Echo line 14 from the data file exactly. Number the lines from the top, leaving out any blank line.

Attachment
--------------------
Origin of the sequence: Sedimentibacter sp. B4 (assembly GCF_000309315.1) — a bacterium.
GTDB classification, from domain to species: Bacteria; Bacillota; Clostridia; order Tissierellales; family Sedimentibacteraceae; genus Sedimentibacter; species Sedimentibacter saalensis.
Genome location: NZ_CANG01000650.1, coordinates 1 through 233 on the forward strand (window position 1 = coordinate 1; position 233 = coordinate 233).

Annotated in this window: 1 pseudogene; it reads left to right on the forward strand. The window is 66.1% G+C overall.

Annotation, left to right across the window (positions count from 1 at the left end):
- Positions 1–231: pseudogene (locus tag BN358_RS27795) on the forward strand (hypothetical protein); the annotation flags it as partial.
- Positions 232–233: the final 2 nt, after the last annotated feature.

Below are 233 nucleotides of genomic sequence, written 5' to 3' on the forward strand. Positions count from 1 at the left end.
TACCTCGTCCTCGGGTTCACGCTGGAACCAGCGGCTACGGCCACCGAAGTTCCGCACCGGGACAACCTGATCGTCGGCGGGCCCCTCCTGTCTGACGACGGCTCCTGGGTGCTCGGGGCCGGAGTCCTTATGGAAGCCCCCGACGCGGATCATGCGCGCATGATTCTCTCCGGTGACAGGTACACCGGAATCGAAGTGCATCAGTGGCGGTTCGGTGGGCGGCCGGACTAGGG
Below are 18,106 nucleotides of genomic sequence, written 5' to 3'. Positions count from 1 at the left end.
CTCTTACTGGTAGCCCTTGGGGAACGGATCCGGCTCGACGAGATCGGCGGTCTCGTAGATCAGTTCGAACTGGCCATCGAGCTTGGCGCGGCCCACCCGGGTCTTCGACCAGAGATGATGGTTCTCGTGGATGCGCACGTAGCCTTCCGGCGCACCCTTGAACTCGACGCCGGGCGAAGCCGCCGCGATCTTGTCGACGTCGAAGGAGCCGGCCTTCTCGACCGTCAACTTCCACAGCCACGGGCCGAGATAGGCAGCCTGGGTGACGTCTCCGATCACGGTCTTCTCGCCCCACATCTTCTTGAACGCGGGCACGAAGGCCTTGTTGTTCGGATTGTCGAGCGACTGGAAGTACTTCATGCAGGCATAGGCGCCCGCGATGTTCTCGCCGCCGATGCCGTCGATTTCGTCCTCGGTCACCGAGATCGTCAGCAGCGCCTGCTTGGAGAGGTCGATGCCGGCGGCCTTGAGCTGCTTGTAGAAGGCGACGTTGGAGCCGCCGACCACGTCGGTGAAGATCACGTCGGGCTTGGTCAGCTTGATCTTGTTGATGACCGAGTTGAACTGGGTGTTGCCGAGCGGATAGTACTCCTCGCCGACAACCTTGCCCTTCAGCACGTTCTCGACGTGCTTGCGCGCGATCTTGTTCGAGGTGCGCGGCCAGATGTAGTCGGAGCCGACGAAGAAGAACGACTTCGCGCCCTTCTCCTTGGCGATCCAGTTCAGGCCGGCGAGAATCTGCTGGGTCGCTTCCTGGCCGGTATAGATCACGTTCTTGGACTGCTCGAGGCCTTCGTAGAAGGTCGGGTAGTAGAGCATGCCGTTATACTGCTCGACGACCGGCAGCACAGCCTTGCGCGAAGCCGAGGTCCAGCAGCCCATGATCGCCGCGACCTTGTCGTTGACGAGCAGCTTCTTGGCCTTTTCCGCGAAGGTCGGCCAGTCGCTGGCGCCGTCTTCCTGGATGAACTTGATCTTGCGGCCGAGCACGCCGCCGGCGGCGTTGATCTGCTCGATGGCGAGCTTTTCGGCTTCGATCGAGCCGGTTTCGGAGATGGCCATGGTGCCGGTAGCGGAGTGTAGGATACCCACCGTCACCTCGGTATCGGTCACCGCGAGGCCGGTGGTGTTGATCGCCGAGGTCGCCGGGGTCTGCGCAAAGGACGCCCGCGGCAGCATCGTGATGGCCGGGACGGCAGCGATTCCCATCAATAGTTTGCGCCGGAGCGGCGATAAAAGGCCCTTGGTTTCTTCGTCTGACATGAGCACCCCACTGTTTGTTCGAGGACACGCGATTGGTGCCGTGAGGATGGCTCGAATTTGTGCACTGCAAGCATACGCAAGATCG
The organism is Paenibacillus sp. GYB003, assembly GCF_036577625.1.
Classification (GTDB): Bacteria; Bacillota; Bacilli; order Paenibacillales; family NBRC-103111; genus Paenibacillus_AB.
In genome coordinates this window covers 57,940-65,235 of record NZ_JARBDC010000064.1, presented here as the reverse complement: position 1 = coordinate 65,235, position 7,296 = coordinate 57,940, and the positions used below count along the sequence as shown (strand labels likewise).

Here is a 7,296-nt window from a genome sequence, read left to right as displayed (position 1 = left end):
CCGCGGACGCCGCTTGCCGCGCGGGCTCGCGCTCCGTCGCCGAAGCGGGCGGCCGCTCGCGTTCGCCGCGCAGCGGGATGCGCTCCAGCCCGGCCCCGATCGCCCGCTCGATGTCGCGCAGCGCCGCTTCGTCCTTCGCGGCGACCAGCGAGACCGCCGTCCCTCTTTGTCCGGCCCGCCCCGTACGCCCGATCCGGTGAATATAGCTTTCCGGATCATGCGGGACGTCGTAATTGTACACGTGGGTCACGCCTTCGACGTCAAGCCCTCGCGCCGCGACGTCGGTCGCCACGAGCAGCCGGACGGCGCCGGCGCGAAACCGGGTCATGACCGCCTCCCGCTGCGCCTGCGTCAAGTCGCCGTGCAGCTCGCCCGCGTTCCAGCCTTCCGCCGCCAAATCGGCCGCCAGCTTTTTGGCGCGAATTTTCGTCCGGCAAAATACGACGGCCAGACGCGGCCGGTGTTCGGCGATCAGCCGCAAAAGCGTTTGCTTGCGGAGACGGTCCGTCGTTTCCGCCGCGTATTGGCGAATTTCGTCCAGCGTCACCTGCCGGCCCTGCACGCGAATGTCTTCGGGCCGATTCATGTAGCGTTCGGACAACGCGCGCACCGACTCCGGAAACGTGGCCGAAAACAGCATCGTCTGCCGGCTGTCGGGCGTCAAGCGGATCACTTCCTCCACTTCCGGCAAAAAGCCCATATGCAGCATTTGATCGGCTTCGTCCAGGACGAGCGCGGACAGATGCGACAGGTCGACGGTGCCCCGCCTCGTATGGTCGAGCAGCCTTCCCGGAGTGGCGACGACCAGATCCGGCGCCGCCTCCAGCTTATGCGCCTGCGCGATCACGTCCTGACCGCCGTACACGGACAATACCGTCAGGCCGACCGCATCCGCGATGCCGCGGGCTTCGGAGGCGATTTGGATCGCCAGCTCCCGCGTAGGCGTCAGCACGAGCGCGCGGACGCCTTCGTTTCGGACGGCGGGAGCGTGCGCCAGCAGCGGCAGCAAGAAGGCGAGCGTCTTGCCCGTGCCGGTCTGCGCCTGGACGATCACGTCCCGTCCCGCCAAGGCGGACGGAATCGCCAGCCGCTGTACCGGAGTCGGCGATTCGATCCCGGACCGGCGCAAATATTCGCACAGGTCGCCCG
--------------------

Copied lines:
In genome coordinates this window covers 57,940-65,235 of record NZ_JARBDC010000064.1, presented here as the reverse complement: position 1 = coordinate 65,235, position 7,296 = coordinate 57,940, and the positions used below count along the sequence as shown (strand labels likewise).